The Next President

| September 6, 2013

cover

The Next President

J.D. Cade came home to southern Illinois from Vietnam and thought he’d never have to kill again. He was wrong. Someone starts blackmailing him. Not only does this new anonymous enemy know J.D.’s darkest secrets, he also implicates J.D.’s son in a death that could reignite a blood feud.
The blackmailer wants J.D. to use his deadly skills to assassinate Senator Franklin Delano Rawley — the first African-American with a chance to become president of the United States.
In order to save his son, spare Rawley and emerge alive, J.D. must somehow find out who is behind a conspiracy that could change the fate of a nation.
(First published in June, 2000 — eight years before the election of Barack Obama.)J.D. Cade is a successful businessman who has put his first career, as an Army sniper in Vietnam, far behind him. And he’s walked away from a volatile feud involving the Cades and the McCrays, two families who have hated each other for over a century for reasons barely remembered by any save the surviving McCrays. The McCrays have been gunning for the Cades as if the intervening years had never passed. Now Cade’s being threatened with exposure for the steps he took to protect his family from the murderous McCrays years ago. And the blackmailer wants a very specific payment from this still-sharp shooter: he wants J.D. to assassinate the charismatic and principled candidate who is only weeks away from unseating the incumbent and being elected the first black president of the United States. If J.D. refuses, his beloved son’s life will be destroyed. And despite the fact that he bears Franklin Delano Rawley no ill will, and even comes to respect and admire him, J.D. accepts the challenge and allows himself to be manipulated by the faceless, nameless threat to everything he holds dear. His first effort to kill the candidate fails. As he persists, the reader comes to understand the complexities of his character, and appreciate both his dilemma and his inner struggle. J.D. finds himself not only won over by the candidate but also drawn into a relationship with Rawley’s savvy and attractive campaign manager. A decent, resourceful man with his own code of honor, J.D. must untangle the web of political deceit and intrigue that dates back to his own service in Vietnam in order to free himself from a shadowy adversary who will stop at nothing. An original, suspenseful thriller that will keep you turning the pages, Joseph Flynn’s The Next President is appropriately timed to offer a literary alternative to what looks like the most tedious election campaign in years. –Jane AdamsJ.D. Cade came home to southern Illinois from Vietnam and thought he’d never have to kill again. He was wrong. Someone starts blackmailing him. Not only does this new anonymous enemy know J.D.’s darkest secrets, he also implicates J.D.’s son in a death that could reignite a blood feud.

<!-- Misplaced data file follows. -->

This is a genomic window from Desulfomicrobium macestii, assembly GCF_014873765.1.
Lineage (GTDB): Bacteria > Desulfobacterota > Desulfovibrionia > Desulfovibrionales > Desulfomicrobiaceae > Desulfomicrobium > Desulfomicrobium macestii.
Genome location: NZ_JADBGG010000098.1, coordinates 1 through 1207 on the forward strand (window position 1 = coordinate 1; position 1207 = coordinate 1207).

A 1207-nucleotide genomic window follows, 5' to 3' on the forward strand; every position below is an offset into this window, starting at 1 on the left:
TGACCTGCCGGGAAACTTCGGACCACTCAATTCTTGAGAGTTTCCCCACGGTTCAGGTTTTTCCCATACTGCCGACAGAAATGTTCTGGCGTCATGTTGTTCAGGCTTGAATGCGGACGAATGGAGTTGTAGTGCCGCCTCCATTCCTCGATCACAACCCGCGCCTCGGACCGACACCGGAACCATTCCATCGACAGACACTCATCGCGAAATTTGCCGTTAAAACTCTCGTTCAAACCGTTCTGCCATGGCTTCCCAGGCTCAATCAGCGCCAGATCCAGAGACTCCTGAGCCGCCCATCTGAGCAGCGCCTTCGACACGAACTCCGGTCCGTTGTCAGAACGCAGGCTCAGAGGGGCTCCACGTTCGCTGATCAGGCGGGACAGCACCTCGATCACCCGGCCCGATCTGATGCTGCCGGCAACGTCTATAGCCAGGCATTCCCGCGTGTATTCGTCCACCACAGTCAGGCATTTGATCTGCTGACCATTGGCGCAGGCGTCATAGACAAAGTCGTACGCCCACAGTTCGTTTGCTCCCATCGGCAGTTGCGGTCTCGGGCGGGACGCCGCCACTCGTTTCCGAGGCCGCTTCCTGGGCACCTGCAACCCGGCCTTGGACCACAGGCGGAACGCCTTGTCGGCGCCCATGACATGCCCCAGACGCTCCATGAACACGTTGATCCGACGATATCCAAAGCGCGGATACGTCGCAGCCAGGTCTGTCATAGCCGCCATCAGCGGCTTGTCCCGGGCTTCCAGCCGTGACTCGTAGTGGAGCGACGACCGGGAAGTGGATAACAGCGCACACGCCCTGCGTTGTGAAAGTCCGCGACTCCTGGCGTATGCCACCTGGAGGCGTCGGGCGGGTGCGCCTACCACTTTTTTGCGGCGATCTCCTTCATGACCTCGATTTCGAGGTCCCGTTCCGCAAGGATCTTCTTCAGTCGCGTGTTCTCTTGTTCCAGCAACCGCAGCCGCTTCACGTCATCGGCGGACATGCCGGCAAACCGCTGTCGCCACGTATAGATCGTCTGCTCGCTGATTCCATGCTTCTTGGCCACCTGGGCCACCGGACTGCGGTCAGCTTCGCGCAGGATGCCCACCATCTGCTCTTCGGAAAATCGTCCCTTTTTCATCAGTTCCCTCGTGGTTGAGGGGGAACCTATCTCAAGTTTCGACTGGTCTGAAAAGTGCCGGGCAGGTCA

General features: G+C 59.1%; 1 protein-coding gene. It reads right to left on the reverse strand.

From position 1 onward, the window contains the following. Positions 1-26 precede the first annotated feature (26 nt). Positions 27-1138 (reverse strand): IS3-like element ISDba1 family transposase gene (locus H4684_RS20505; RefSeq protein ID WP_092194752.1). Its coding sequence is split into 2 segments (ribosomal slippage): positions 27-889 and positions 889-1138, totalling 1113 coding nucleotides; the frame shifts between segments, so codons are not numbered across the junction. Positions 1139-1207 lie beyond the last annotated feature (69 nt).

The blackmailer wants J.D. to use his deadly skills to assassinate Senator Franklin Delano Rawley — the first African-American with a chance to become president of the United States.
In order to save his son, spare Rawley and emerge alive, J.D. must somehow find out who is behind a conspiracy that could change the fate of a nation.
(First published in June, 2000 — eight years before the election of Barack Obama.)

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